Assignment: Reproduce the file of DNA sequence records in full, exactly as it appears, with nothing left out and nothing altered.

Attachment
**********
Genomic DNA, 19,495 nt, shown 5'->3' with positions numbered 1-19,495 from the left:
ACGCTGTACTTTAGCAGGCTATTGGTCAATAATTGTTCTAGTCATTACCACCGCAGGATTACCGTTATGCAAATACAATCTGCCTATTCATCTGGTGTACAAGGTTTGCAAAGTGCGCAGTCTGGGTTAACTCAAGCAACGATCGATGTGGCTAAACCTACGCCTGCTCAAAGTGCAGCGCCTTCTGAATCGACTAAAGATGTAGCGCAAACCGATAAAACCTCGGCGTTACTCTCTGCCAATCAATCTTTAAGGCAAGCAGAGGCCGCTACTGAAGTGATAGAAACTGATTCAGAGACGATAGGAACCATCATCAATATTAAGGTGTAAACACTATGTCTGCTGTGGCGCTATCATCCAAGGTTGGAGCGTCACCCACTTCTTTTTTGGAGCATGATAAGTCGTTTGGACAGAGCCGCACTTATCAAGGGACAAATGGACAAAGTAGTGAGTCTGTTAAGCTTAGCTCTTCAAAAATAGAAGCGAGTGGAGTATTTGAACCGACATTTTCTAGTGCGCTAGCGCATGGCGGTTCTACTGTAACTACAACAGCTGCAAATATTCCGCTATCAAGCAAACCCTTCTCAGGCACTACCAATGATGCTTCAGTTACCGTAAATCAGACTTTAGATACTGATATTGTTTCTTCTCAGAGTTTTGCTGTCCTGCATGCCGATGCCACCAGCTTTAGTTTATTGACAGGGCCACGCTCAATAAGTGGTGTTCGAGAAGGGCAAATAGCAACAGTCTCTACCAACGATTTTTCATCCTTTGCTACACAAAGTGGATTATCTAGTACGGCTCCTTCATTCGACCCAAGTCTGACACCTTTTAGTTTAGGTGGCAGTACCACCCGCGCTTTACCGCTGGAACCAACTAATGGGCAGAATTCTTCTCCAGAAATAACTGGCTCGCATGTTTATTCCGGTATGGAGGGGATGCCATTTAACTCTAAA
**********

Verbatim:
Genomic DNA, 19,495 nt, shown 5'->3' with positions numbered 1-19,495 from the left:
ACGCTGTACTTTAGCAGGCTATTGGTCAATAATTGTTCTAGTCATTACCACCGCAGGATTACCGTTATGCAAATACAATCTGCCTATTCATCTGGTGTACAAGGTTTGCAAAGTGCGCAGTCTGGGTTAACTCAAGCAACGATCGATGTGGCTAAACCTACGCCTGCTCAAAGTGCAGCGCCTTCTGAATCGACTAAAGATGTAGCGCAAACCGATAAAACCTCGGCGTTACTCTCTGCCAATCAATCTTTAAGGCAAGCAGAGGCCGCTACTGAAGTGATAGAAACTGATTCAGAGACGATAGGAACCATCATCAATATTAAGGTGTAAACACTATGTCTGCTGTGGCGCTATCATCCAAGGTTGGAGCGTCACCCACTTCTTTTTTGGAGCATGATAAGTCGTTTGGACAGAGCCGCACTTATCAAGGGACAAATGGACAAAGTAGTGAGTCTGTTAAGCTTAGCTCTTCAAAAATAGAAGCGAGTGGAGTATTTGAACCGACATTTTCTAGTGCGCTAGCGCATGGCGGTTCTACTGTAACTACAACAGCTGCAAATATTCCGCTATCAAGCAAACCCTTCTCAGGCACTACCAATGATGCTTCAGTTACCGTAAATCAGACTTTAGATACTGATATTGTTTCTTCTCAGAGTTTTGCTGTCCTGCATGCCGATGCCACCAGCTTTAGTTTATTGACAGGGCCACGCTCAATAAGTGGTGTTCGAGAAGGGCAAATAGCAACAGTCTCTACCAACGATTTTTCATCCTTTGCTACACAAAGTGGATTATCTAGTACGGCTCCTTCATTCGACCCAAGTCTGACACCTTTTAGTTTAGGTGGCAGTACCACCCGCGCTTTACCGCTGGAACCAACTAATGGGCAGAATTCTTCTCCAGAAATAACTGGCTCGCATGTTTATTCCGGTATGGAGGGGATGCCATTTAACTCTAAA